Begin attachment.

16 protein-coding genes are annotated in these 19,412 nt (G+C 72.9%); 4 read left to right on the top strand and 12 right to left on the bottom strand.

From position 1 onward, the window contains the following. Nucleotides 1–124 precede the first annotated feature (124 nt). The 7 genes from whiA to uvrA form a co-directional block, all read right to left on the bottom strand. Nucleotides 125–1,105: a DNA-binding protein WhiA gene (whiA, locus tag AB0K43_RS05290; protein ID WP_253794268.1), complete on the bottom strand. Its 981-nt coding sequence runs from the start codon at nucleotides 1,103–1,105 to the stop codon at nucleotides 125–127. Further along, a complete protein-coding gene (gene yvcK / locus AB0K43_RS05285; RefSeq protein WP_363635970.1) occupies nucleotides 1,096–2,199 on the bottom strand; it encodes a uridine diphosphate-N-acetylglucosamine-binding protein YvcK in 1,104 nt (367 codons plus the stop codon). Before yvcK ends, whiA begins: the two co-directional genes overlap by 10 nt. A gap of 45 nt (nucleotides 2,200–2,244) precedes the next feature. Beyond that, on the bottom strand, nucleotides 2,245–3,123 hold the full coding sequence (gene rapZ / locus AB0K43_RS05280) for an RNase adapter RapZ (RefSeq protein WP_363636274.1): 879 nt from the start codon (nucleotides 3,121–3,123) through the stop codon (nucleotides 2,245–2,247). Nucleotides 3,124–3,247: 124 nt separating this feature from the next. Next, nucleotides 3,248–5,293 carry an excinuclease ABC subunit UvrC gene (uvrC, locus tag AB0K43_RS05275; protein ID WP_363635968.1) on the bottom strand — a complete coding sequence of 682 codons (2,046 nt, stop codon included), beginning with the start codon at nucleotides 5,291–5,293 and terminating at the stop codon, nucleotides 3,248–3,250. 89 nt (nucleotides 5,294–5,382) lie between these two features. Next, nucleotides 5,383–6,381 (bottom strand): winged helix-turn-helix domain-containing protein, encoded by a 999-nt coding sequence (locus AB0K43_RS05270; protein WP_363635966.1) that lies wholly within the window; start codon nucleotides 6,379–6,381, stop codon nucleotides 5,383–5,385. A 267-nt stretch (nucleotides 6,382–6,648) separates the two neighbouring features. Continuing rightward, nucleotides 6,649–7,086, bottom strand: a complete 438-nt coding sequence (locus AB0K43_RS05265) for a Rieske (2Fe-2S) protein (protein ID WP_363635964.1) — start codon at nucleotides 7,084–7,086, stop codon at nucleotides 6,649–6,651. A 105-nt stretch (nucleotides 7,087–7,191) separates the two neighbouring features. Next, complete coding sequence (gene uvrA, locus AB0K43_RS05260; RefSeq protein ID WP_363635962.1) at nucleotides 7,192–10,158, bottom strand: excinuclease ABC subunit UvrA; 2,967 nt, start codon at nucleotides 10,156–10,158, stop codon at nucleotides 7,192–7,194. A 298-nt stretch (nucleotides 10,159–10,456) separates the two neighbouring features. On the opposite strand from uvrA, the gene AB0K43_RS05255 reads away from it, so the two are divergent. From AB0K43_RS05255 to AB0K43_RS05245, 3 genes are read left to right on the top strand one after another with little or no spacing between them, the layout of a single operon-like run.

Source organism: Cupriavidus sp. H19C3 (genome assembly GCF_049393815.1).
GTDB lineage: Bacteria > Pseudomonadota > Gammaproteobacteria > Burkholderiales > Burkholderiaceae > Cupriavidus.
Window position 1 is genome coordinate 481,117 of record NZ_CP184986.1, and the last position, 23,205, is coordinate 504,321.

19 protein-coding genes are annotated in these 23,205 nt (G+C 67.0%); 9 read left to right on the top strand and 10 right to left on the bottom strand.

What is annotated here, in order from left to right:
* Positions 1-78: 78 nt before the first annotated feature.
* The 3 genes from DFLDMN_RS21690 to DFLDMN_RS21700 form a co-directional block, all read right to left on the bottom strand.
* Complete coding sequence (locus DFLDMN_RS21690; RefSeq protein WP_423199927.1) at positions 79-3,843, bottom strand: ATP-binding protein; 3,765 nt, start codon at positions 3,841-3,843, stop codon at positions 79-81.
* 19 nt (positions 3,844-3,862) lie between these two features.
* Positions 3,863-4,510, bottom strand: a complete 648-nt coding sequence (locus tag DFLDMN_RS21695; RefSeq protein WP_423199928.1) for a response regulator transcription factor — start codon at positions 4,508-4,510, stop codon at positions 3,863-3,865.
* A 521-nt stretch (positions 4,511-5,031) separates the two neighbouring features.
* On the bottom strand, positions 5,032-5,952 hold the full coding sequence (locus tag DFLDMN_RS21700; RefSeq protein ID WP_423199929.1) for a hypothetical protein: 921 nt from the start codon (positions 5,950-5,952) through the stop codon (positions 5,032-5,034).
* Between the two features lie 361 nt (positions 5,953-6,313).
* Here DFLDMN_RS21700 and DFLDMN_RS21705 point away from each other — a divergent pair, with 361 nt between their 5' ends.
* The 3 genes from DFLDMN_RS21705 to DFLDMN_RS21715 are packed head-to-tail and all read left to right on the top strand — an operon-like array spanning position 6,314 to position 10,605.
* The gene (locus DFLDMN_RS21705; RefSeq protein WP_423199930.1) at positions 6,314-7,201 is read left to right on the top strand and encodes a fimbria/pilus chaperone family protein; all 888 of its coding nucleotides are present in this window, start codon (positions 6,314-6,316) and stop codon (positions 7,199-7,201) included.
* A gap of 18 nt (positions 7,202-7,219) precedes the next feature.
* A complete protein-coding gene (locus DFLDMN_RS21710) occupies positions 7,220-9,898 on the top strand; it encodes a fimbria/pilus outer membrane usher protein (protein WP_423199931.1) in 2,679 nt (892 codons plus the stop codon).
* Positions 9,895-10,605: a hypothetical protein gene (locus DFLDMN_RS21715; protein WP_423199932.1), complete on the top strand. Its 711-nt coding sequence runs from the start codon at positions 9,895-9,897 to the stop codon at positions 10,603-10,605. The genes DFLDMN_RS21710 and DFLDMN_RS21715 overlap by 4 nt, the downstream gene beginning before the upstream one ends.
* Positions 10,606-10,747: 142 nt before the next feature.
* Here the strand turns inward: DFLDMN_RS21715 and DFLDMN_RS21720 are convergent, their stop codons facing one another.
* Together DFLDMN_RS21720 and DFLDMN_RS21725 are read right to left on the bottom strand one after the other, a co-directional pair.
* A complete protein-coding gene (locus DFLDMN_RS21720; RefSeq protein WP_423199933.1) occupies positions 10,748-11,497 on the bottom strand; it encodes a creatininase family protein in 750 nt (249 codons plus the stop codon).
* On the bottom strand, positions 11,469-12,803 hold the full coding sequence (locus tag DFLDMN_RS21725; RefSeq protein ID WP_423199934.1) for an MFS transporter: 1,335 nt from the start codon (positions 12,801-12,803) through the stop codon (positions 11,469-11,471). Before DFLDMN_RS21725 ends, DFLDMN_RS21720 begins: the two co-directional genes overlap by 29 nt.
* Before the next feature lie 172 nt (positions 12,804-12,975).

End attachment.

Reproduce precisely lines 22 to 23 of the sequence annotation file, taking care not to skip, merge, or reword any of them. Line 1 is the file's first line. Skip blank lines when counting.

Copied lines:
* Positions 10,606-10,747: 142 nt before the next feature.
* Here the strand turns inward: DFLDMN_RS21715 and DFLDMN_RS21720 are convergent, their stop codons facing one another.